Homesewn Hues

Moneta Dress: DIY from Colette Patterns & Spoonflower fabric

Belt: Trenery

Cardigan: Princess Highway

Shoes: Funkis Melbourne

 

It has been such a pleasure to get back into my sewing again. I’ve been experimenting with some new patterns, having a go a frankensteining some of my own, and dusting off a few old favourites.This is one of the latter.

I’ve made, er, I think five Moneta dresses now: Black cats, cockatoos, whales, a plain black one, and now this one. The pattern is starting to get that really fragile feel to it, so I’m going to have to transcribe it onto new paper if I want to keep sewing it. Which, obviously, I do.

Since Gorman‘s collaboration with Australian artist Dana Kinter I’ve been on the look-out for fabric that features native floral motifs (ideally from an Australian artist). If you follow me on Instagram, you know that I recently discovered the mother-load with Nerida Hansen (oh my God, more on that in a future post), but for a knit fabric it’s really Spoonflower or bust.

I’ve had a lot of luck with Spoonflower in the past – it’s expensive, but the range is unparalleled, the quality is fine (usually), and artists from all over the work can sell their designs there.

The fabric that I picked for this version of the Moneta dress was from Kara Cooper of Mount Vic and Me. It’s a gorgeous graphic design that features brightly coloured Australian wildflowers, gum nuts, and blossoms and leaves on a rich black background.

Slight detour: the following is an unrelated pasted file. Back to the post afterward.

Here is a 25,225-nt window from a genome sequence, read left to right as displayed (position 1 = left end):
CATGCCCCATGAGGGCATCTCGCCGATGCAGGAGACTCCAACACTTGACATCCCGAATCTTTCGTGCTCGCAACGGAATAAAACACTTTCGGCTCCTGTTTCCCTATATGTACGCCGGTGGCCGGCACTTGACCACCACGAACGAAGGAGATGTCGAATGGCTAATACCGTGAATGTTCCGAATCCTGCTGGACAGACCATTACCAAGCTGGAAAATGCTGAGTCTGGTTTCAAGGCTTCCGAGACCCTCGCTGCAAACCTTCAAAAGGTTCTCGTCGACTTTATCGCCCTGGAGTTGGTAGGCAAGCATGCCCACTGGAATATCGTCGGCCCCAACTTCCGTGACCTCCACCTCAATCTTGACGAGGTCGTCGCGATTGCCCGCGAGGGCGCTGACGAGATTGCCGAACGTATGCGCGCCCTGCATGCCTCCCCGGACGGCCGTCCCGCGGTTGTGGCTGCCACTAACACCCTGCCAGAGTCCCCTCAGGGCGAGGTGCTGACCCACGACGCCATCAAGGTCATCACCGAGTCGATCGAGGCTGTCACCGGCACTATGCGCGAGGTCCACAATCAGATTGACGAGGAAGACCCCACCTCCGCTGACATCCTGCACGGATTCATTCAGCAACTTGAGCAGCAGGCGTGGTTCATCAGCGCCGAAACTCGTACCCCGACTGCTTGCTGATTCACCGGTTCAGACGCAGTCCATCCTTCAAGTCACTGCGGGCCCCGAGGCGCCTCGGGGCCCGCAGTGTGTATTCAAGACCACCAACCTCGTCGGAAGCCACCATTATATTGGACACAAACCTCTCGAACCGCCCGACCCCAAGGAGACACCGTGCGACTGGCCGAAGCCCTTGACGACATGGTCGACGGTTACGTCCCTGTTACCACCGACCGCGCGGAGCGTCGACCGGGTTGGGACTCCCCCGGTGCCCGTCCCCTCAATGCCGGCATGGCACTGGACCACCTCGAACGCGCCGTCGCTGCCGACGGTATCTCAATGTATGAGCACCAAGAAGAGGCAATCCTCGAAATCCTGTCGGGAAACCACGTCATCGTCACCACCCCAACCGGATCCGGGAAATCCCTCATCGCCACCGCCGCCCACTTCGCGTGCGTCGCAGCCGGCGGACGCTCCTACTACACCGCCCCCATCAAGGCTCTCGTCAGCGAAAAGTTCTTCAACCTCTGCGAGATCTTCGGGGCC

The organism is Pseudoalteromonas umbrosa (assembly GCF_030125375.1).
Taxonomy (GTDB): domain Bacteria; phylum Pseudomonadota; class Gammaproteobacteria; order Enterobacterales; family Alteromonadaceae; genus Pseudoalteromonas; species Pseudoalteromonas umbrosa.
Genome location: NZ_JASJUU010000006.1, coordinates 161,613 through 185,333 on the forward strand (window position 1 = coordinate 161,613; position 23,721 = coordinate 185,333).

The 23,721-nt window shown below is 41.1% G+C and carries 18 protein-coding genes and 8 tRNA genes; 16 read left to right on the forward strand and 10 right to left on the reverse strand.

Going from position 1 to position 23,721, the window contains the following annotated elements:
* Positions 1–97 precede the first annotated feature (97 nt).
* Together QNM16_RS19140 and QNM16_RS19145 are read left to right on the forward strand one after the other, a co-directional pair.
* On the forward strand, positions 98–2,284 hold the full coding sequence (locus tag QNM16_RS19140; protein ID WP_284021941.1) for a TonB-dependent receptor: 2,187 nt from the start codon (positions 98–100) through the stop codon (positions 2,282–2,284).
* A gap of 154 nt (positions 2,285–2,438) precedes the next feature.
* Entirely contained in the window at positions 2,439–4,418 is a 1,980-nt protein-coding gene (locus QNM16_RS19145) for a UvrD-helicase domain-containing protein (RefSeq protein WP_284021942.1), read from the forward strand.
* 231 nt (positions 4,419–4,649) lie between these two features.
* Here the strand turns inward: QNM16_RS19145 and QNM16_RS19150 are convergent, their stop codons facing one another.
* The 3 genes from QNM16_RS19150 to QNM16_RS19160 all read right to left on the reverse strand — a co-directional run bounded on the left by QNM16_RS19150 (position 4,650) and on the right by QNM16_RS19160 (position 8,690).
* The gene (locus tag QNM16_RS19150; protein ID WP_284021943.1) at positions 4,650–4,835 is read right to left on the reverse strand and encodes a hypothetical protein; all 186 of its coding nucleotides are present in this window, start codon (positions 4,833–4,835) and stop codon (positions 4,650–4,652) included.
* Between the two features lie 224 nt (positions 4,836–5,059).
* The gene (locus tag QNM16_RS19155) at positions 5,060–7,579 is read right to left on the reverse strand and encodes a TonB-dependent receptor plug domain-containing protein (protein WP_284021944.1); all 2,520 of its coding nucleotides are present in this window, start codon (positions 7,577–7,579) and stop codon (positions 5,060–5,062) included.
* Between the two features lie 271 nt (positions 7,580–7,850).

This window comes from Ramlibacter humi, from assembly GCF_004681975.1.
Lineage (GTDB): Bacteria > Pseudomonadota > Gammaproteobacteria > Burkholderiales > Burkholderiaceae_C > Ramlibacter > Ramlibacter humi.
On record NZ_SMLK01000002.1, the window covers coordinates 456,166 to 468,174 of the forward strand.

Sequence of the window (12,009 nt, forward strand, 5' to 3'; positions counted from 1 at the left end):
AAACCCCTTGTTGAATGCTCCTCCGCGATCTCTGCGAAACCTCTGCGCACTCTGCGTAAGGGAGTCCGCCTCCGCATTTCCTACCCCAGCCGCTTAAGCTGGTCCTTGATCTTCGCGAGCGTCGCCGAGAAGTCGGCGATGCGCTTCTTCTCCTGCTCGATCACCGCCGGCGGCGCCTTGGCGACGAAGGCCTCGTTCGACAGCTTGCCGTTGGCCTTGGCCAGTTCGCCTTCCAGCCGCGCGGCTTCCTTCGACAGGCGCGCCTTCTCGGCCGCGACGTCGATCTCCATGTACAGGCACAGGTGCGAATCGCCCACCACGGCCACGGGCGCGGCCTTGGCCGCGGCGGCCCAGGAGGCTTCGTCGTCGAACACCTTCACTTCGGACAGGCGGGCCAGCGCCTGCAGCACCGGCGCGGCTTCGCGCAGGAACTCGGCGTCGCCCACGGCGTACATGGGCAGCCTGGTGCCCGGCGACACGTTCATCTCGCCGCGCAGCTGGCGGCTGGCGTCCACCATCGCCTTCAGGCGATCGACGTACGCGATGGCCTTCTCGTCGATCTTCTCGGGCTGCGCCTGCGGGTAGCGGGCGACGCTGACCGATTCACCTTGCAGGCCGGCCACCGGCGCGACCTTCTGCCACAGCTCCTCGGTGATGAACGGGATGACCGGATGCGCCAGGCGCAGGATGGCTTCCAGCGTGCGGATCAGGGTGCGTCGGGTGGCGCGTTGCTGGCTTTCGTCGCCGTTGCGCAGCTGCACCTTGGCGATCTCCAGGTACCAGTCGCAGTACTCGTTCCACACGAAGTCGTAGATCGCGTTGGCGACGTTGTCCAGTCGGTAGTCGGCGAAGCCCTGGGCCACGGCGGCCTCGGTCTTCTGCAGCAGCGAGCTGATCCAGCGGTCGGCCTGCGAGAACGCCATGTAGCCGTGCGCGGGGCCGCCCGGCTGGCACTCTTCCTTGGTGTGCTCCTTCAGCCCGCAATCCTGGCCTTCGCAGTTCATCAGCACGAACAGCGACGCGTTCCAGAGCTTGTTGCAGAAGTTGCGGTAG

Errr…. that’s a black background. Guys? Black?

This is not a black background. And this is not the result of overzealous washing either, it arrived in my mailbox this colour.

And, look, it’s fine. And I’m pretty sure it’s just the fabric that I picked (cotton-spandex jersey, for the record), but I’d be lying if I didn’t admit that I was a bit cross. I don’t think I’ll be buying another black-pigmented fabric from Spoonflower again, or at least not in the cotton jersey.

Still, the design is everything I hoped it would be, and once I got over my disappointment I realised how nicely the muted colours worked with a blush cardigan (or a yellow cardigan, or a grey cardigan).

And it goes beautifully with my new yellow clogs.

I bought a pair of Swedish Hasbeen clogs a good five years ago from Modcloth, and I’m embarrassed to admit that I can probably count the number of times I’ve worn them on one hand. I knew they were going to be a commitment: You have to break them in, the internet told me, then they’ll be the most comfortable shoes you own. And I tried (sort of) but they were so uncomfortable after such short periods of time that I never got past the breaking-in stage.

I’d heard better reports from people about Funkis clogs, so when the team at Funkis Melbourne offered me a pair to road-test I thought I’d give them a whirl.

I got the Gertrude clogs in the mustard colour in my usual size 39 and guys, they’re great. Everything that I’d hoped for from the Hasbeens and more.